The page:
Hoheria populnea


Hoheria: Latin version of the Maori name houhere which refers to H. populnea and H. glabrata.
populnea: poplar-like

Common Name(s)

Lacebark, houhere, ribbonwood

Current Conservation Status

2012 - Not Threatened

Conservation status of New Zealand indigenous vascular plants, 2012
The conservation status of all known New Zealand vascular plant taxa at the rank of species and below were reassessed in 2012 using the New Zealand Threat Classification System (NZTCS). This report includes a statistical summary and brief notes on changes since 2009 and replaces all previous NZTCS lists for vascular plants. Authors: Peter J. de Lange, Jeremy R. Rolfe, Paul D. Champion, Shannel P. Courtney, Peter B. Heenan, John W. Barkla, Ewen K. Cameron, David A. Norton and Rodney A. Hitchmough. File size: 792KB

Previous Conservation Status

2009 - Not Threatened
2004 - Not Threatened


Hoheria populnea A.Cunn.



Brief Description

Soft-wooded tree with a grey trunk bearing leathery toothed leaves and large white flowers that develop into a winged dry fruit inhabiting the northern North Island. Leaves 7-14cm long by 4-6cm wide, widest at base. Juvenile plants with zigzagging branches bearing leaves only 1-3cm long with deep gaps between teeth.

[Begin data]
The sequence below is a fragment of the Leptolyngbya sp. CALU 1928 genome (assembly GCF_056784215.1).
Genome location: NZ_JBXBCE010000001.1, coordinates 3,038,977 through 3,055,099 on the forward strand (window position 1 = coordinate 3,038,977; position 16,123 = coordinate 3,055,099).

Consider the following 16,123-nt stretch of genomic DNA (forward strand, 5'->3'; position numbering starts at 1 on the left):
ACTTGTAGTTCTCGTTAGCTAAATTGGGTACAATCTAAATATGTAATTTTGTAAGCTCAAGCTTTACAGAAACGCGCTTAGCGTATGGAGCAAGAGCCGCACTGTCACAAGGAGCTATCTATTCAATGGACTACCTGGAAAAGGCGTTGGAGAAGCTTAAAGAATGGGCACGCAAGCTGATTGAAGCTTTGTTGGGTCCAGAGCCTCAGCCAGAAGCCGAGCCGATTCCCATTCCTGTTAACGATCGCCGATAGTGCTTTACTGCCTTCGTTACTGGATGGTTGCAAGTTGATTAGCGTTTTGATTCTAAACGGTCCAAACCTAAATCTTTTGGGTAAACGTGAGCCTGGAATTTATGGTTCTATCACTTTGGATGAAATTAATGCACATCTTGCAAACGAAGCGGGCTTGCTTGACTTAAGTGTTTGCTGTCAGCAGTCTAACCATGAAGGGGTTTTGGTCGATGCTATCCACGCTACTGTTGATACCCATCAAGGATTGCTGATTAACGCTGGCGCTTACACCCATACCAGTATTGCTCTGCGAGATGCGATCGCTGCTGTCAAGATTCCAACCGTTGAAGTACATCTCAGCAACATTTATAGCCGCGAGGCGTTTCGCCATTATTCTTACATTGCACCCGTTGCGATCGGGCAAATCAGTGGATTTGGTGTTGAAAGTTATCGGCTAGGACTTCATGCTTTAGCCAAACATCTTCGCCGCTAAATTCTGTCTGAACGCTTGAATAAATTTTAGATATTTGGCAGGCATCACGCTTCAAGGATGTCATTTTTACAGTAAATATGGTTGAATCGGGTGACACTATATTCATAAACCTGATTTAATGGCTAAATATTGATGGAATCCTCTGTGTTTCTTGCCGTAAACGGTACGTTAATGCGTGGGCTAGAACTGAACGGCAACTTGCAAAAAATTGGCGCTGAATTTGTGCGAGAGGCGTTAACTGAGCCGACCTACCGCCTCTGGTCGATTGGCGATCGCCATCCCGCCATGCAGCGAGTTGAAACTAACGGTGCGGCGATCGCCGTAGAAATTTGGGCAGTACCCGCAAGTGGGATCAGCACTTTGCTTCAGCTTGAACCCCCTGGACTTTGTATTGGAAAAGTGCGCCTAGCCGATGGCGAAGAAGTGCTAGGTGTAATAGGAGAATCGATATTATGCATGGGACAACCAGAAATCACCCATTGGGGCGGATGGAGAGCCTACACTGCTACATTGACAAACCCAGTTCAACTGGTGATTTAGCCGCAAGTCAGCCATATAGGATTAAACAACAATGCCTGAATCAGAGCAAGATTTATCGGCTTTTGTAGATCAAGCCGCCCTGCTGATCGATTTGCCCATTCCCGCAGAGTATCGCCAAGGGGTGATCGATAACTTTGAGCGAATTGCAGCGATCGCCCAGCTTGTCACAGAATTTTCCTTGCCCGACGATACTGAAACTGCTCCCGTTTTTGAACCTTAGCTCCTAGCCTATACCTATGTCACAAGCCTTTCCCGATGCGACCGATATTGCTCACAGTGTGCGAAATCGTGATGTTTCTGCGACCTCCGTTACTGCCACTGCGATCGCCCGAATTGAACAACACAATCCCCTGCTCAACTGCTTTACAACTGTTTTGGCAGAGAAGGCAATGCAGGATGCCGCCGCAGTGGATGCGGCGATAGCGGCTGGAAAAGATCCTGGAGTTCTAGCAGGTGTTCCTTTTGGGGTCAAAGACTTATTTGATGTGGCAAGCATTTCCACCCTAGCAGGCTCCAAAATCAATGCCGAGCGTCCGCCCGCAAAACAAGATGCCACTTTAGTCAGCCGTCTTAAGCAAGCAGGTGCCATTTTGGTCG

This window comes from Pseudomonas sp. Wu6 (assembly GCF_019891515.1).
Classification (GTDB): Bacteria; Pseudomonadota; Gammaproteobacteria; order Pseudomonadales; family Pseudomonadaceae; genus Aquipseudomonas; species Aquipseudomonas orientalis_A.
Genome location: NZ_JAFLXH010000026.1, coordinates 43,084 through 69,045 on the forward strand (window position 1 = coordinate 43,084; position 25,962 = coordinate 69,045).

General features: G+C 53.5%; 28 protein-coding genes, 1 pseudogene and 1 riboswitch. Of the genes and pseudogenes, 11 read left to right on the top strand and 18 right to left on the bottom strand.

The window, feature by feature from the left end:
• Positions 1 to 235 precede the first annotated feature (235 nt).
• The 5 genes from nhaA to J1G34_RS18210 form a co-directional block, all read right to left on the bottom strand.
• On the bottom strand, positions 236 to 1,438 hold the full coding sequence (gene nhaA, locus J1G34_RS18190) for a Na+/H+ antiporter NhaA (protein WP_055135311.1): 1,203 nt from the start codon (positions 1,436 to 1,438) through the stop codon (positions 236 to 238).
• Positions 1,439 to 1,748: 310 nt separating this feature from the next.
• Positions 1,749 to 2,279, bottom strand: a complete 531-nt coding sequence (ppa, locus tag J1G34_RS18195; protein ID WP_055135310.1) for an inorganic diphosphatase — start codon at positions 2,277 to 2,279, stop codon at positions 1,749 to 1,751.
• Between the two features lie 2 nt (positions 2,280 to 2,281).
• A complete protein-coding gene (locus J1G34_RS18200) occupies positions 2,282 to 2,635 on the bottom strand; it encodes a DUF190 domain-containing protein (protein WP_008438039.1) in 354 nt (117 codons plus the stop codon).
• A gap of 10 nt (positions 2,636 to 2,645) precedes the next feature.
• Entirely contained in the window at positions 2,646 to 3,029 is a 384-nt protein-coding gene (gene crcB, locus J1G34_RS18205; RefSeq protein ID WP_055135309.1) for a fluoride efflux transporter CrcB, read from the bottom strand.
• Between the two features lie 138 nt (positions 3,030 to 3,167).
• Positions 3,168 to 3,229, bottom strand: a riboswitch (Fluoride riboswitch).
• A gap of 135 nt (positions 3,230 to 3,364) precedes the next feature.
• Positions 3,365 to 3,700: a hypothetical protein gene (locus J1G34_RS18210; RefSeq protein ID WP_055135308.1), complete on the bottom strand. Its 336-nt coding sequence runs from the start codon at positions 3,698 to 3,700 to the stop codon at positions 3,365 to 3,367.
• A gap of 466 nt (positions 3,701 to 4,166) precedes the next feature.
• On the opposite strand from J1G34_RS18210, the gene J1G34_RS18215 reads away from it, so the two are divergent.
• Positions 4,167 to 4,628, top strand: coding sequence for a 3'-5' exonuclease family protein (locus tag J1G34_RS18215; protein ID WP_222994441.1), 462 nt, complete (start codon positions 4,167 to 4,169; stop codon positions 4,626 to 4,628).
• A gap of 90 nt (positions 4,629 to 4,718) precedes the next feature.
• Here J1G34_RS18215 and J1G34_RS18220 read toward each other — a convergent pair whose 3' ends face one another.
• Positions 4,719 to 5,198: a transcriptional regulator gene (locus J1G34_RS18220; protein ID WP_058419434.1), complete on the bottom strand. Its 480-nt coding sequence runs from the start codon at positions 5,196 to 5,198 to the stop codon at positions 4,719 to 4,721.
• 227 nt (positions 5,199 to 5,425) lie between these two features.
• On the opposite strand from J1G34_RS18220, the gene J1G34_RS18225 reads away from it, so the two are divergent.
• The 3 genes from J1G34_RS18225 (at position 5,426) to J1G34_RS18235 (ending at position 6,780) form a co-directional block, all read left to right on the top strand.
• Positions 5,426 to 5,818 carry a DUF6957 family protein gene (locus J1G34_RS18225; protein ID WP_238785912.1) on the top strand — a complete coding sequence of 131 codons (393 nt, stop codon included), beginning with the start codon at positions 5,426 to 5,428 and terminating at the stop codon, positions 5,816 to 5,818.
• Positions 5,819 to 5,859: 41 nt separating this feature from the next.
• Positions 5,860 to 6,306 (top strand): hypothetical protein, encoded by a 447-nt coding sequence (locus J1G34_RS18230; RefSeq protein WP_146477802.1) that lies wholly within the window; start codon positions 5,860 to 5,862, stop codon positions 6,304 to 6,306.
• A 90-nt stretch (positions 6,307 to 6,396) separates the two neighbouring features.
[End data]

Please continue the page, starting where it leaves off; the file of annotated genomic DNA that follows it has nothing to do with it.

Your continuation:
Flora Category

Vascular - Native

NVS Species Code


The National Vegetation Survey (NVS) Databank is a physical archive and electronic databank containing records of over 94,000 vegetation survey plots - including data from over 19,000 permanent plots. NVS maintains a standard set of species code abbreviations that correspond to standard scientific plant names from the Ngä Tipu o Aotearoa - New Zealand Plants database.

Structural Class

Dicotyledonous Trees & Shrubs


Hoheria sinclairii Hook.f., H. populnea subsp. vulgaris Kirk var. vulgaris, H. populnea subsp. vulgaris var. sinclairii (Hook.f.) Kirk, H. populnea var. crataegifolia Hook.f. (pro parte)


Endemic. North Island only from North Cape (Pararaki Stream) south to the northern Waikato and Coromandel. However widely planted and often found naturalising throughout the southern North Island, South, Stewart and Chatham Islands.